The UK has a diverse population, with many foreigners living there and about 5.5 million British people permanently residing abroad. Whether you live abroad permanently or visit the country occasionally for work or personal reasons, you’ll have tax obligations. Since the diversity in the country is high, tax laws vary for foreigners, residents, and non-residents.
Tax laws for non-residents are complex and often require an accountant or tax consultant. With the multiple factors affecting non-residents’ tax status, it’s vital that they understand what applies to them. This guide will explain what you need to know about UK tax while being a non-resident.
First, What’s a Non-Resident?
Taxes in the UK will change significantly depending on your status, i.e., a resident or non-resident. Even though you may be a non-resident in the UK, you can still be a tax resident. Identifying whether you’re a tax resident, non-resident, or just one, is essential. But what is a non-resident? In the UK, you’re automatically a non-resident if you’ve spent less than 16 days in the country. You can also be a non-resident if you spent less than 46 days in 3 previous tax years without becoming a UK resident. In addition, you’re also a non-resident if you work abroad full-time, at least 35 hours a week, and spend less than 91 days in the UK, with less than 30 working days.
The tax rules for residents and non-residents are different. You must first figure out your tax residency status so you not only avoid paying double taxes but also avoid any penalties. HMRC uses the Statutory Residence Test to determine whether someone is a tax resident in the UK. The test also incorporates various factors.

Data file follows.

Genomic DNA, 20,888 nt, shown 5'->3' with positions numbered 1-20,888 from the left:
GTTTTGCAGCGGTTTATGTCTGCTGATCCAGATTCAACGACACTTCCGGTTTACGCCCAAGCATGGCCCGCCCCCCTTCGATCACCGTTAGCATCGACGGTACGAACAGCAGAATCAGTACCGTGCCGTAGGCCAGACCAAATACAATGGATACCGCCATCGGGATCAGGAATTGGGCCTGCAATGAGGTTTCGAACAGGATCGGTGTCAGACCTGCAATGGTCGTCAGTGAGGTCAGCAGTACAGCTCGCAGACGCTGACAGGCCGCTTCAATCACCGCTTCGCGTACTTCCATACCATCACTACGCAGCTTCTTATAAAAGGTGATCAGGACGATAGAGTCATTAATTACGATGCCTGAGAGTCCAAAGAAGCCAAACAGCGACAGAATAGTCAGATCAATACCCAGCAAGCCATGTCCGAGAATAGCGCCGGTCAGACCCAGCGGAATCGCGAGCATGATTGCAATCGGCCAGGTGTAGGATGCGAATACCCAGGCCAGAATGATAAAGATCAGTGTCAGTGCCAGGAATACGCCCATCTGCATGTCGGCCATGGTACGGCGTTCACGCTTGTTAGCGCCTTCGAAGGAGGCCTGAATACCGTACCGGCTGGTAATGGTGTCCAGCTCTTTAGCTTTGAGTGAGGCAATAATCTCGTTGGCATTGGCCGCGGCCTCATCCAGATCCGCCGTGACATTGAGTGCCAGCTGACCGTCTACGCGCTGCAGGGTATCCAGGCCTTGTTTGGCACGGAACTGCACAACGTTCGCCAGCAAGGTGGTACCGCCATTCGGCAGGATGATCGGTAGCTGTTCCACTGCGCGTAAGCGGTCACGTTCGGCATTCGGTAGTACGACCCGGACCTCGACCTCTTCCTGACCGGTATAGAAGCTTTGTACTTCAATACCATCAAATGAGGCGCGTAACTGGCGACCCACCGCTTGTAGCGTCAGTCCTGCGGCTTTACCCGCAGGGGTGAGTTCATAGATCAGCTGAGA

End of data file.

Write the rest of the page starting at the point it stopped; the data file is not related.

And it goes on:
Statutory Residence Test
The Statutory Residence Test is the process that determines if the person with ties to the UK is a tax resident. The test is vital to understand the tax residence status as it will impact how much tax you pay and for those that earn income elsewhere if that income is subject to tax. Failure to accurately declare the status and pay tax will lead to penalties and fines. Since the process is complex, it’s advisable to contact an accountant or tax consultant for help.
There are four components of a Statutory Residence Test:
- The time spent in the UK in a tax year
- The automatic overseas test
- The automatic UK test
- The sufficient ties test
You’re a non-resident if you meet the automatic overseas test but not the automatic UK test or the sufficient ties test. However, if you meet even one of those tests, you will have a UK resident status.
The Days Spent in the UK
Along with the Statutory Residence Test, you also need to calculate the days spent in the country. Anyone who spends more than 183 days in the country in a given tax year will be a UK resident. However, calculating it is not straightforward due to several criteria HMRC has set. It’s subject to three factors: the deeming rule, the number of transit days, and time spent in the UK because of circumstances. Calculating the number of days spent in the UK can be difficult, so it’s best to consult chartered tax advisers & accountants.
Non-Residents and Double Taxation
Once you have your residence status, you can understand how you’ll pay tax in the UK. Non-residents in other countries need to evaluate the double taxation agreements. Many countries have this agreement to ensure that incomes and profits are taxed in both countries and, if applicable, taxes in one place have a reduced rate. People who are a resident of a country with which the UK has a double taxation agreement can claim partial or full tax reliefs on certain income sources.
The Effect of The Agreement on Domestic Laws